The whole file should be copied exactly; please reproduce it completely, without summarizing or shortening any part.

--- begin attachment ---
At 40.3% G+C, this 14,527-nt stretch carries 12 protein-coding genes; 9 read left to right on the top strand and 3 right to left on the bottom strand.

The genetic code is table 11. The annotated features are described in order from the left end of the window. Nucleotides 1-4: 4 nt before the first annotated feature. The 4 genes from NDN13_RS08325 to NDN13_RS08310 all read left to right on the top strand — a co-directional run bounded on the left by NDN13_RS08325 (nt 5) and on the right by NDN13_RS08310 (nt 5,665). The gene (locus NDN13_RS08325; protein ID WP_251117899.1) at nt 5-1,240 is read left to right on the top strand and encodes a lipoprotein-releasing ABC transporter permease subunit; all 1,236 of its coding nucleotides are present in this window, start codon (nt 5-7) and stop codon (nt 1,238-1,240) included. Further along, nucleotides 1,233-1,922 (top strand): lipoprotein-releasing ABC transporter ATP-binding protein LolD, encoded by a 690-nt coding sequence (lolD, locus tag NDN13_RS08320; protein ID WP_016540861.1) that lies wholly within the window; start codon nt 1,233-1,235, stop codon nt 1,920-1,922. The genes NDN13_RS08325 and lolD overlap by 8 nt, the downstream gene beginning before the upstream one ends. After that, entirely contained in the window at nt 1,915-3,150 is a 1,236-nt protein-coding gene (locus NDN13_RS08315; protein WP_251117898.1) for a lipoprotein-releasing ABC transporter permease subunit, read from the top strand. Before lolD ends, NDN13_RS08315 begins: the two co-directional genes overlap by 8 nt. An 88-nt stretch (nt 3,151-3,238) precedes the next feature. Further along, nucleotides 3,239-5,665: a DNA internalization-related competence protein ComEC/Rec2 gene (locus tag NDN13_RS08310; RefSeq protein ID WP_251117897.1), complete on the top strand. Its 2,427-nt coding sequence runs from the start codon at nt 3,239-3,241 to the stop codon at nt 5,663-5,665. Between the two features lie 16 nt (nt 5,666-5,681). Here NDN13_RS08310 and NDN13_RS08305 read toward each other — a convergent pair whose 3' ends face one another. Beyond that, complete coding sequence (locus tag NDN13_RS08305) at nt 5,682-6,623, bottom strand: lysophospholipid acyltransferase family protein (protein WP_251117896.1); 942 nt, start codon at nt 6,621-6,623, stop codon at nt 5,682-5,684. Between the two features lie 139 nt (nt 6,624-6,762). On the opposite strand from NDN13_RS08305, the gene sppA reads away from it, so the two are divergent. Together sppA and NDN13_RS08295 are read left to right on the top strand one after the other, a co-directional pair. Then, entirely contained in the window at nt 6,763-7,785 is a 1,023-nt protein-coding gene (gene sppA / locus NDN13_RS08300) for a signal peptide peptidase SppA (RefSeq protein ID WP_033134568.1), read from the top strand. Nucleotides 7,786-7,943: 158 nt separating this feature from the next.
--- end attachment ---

At 40.3% G+C, this 14,527-nt stretch carries 12 protein-coding genes; 9 read left to right on the top strand and 3 right to left on the bottom strand.

The genetic code is table 11. The annotated features are described in order from the left end of the window. Nucleotides 1-4: 4 nt before the first annotated feature. The 4 genes from NDN13_RS08325 to NDN13_RS08310 all read left to right on the top strand — a co-directional run bounded on the left by NDN13_RS08325 (nt 5) and on the right by NDN13_RS08310 (nt 5,665). The gene (locus NDN13_RS08325; protein ID WP_251117899.1) at nt 5-1,240 is read left to right on the top strand and encodes a lipoprotein-releasing ABC transporter permease subunit; all 1,236 of its coding nucleotides are present in this window, start codon (nt 5-7) and stop codon (nt 1,238-1,240) included. Further along, nucleotides 1,233-1,922 (top strand): lipoprotein-releasing ABC transporter ATP-binding protein LolD, encoded by a 690-nt coding sequence (lolD, locus tag NDN13_RS08320; protein ID WP_016540861.1) that lies wholly within the window; start codon nt 1,233-1,235, stop codon nt 1,920-1,922. The genes NDN13_RS08325 and lolD overlap by 8 nt, the downstream gene beginning before the upstream one ends. After that, entirely contained in the window at nt 1,915-3,150 is a 1,236-nt protein-coding gene (locus NDN13_RS08315; protein WP_251117898.1) for a lipoprotein-releasing ABC transporter permease subunit, read from the top strand. Before lolD ends, NDN13_RS08315 begins: the two co-directional genes overlap by 8 nt. An 88-nt stretch (nt 3,151-3,238) precedes the next feature. Further along, nucleotides 3,239-5,665: a DNA internalization-related competence protein ComEC/Rec2 gene (locus tag NDN13_RS08310; RefSeq protein ID WP_251117897.1), complete on the top strand. Its 2,427-nt coding sequence runs from the start codon at nt 3,239-3,241 to the stop codon at nt 5,663-5,665. Between the two features lie 16 nt (nt 5,666-5,681). Here NDN13_RS08310 and NDN13_RS08305 read toward each other — a convergent pair whose 3' ends face one another. Beyond that, complete coding sequence (locus tag NDN13_RS08305) at nt 5,682-6,623, bottom strand: lysophospholipid acyltransferase family protein (protein WP_251117896.1); 942 nt, start codon at nt 6,621-6,623, stop codon at nt 5,682-5,684. Between the two features lie 139 nt (nt 6,624-6,762). On the opposite strand from NDN13_RS08305, the gene sppA reads away from it, so the two are divergent. Together sppA and NDN13_RS08295 are read left to right on the top strand one after the other, a co-directional pair. Then, entirely contained in the window at nt 6,763-7,785 is a 1,023-nt protein-coding gene (gene sppA / locus NDN13_RS08300) for a signal peptide peptidase SppA (RefSeq protein ID WP_033134568.1), read from the top strand. Nucleotides 7,786-7,943: 158 nt separating this feature from the next.